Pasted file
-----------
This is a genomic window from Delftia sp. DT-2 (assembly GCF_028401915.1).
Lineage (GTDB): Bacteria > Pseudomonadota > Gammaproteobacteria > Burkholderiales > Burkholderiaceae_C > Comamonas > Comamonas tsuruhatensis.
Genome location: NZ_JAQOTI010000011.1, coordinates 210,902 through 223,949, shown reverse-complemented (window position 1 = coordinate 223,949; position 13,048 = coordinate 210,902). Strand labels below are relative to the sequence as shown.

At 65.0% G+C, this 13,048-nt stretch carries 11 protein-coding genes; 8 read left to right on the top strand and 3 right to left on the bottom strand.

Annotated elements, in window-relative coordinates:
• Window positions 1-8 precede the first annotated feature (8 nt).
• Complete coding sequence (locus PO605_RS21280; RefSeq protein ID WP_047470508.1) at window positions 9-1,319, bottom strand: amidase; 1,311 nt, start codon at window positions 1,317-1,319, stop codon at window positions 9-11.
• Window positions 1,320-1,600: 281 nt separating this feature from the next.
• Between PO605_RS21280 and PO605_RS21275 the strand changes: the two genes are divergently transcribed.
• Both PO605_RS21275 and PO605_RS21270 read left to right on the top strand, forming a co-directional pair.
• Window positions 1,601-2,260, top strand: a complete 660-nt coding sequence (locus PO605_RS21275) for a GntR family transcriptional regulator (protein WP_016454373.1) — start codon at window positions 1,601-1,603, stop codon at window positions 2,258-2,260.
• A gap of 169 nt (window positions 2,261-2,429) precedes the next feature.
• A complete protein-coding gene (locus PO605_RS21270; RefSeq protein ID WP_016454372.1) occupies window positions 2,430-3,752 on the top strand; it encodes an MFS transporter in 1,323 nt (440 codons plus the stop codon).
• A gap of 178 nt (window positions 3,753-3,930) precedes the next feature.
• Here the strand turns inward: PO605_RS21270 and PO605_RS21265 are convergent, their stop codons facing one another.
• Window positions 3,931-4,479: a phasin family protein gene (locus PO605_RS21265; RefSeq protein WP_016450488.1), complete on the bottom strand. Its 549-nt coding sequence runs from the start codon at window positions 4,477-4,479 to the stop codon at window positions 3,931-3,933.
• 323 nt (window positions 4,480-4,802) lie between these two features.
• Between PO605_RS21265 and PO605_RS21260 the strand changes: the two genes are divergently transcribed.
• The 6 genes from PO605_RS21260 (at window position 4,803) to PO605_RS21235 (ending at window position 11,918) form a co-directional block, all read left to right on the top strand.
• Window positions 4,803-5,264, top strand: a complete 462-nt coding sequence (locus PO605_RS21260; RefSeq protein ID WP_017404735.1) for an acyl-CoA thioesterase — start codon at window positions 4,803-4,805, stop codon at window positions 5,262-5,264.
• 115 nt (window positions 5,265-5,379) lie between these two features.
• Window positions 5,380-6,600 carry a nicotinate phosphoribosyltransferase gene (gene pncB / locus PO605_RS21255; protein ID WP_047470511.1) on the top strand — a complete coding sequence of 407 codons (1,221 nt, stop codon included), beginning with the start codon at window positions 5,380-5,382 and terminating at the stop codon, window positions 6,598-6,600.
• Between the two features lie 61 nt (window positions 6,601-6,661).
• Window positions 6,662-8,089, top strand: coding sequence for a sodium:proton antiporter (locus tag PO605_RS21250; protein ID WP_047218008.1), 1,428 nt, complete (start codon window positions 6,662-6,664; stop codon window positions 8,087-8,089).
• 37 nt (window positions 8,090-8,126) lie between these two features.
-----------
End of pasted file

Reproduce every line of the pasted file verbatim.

This is a genomic window from Delftia sp. DT-2 (assembly GCF_028401915.1).
Lineage (GTDB): Bacteria > Pseudomonadota > Gammaproteobacteria > Burkholderiales > Burkholderiaceae_C > Comamonas > Comamonas tsuruhatensis.
Genome location: NZ_JAQOTI010000011.1, coordinates 210,902 through 223,949, shown reverse-complemented (window position 1 = coordinate 223,949; position 13,048 = coordinate 210,902). Strand labels below are relative to the sequence as shown.

At 65.0% G+C, this 13,048-nt stretch carries 11 protein-coding genes; 8 read left to right on the top strand and 3 right to left on the bottom strand.

Annotated elements, in window-relative coordinates:
• Window positions 1-8 precede the first annotated feature (8 nt).
• Complete coding sequence (locus PO605_RS21280; RefSeq protein ID WP_047470508.1) at window positions 9-1,319, bottom strand: amidase; 1,311 nt, start codon at window positions 1,317-1,319, stop codon at window positions 9-11.
• Window positions 1,320-1,600: 281 nt separating this feature from the next.
• Between PO605_RS21280 and PO605_RS21275 the strand changes: the two genes are divergently transcribed.
• Both PO605_RS21275 and PO605_RS21270 read left to right on the top strand, forming a co-directional pair.
• Window positions 1,601-2,260, top strand: a complete 660-nt coding sequence (locus PO605_RS21275) for a GntR family transcriptional regulator (protein WP_016454373.1) — start codon at window positions 1,601-1,603, stop codon at window positions 2,258-2,260.
• A gap of 169 nt (window positions 2,261-2,429) precedes the next feature.
• A complete protein-coding gene (locus PO605_RS21270; RefSeq protein ID WP_016454372.1) occupies window positions 2,430-3,752 on the top strand; it encodes an MFS transporter in 1,323 nt (440 codons plus the stop codon).
• A gap of 178 nt (window positions 3,753-3,930) precedes the next feature.
• Here the strand turns inward: PO605_RS21270 and PO605_RS21265 are convergent, their stop codons facing one another.
• Window positions 3,931-4,479: a phasin family protein gene (locus PO605_RS21265; RefSeq protein WP_016450488.1), complete on the bottom strand. Its 549-nt coding sequence runs from the start codon at window positions 4,477-4,479 to the stop codon at window positions 3,931-3,933.
• 323 nt (window positions 4,480-4,802) lie between these two features.
• Between PO605_RS21265 and PO605_RS21260 the strand changes: the two genes are divergently transcribed.
• The 6 genes from PO605_RS21260 (at window position 4,803) to PO605_RS21235 (ending at window position 11,918) form a co-directional block, all read left to right on the top strand.
• Window positions 4,803-5,264, top strand: a complete 462-nt coding sequence (locus PO605_RS21260; RefSeq protein ID WP_017404735.1) for an acyl-CoA thioesterase — start codon at window positions 4,803-4,805, stop codon at window positions 5,262-5,264.
• 115 nt (window positions 5,265-5,379) lie between these two features.
• Window positions 5,380-6,600 carry a nicotinate phosphoribosyltransferase gene (gene pncB / locus PO605_RS21255; protein ID WP_047470511.1) on the top strand — a complete coding sequence of 407 codons (1,221 nt, stop codon included), beginning with the start codon at window positions 5,380-5,382 and terminating at the stop codon, window positions 6,598-6,600.
• Between the two features lie 61 nt (window positions 6,601-6,661).
• Window positions 6,662-8,089, top strand: coding sequence for a sodium:proton antiporter (locus tag PO605_RS21250; protein ID WP_047218008.1), 1,428 nt, complete (start codon window positions 6,662-6,664; stop codon window positions 8,087-8,089).
• 37 nt (window positions 8,090-8,126) lie between these two features.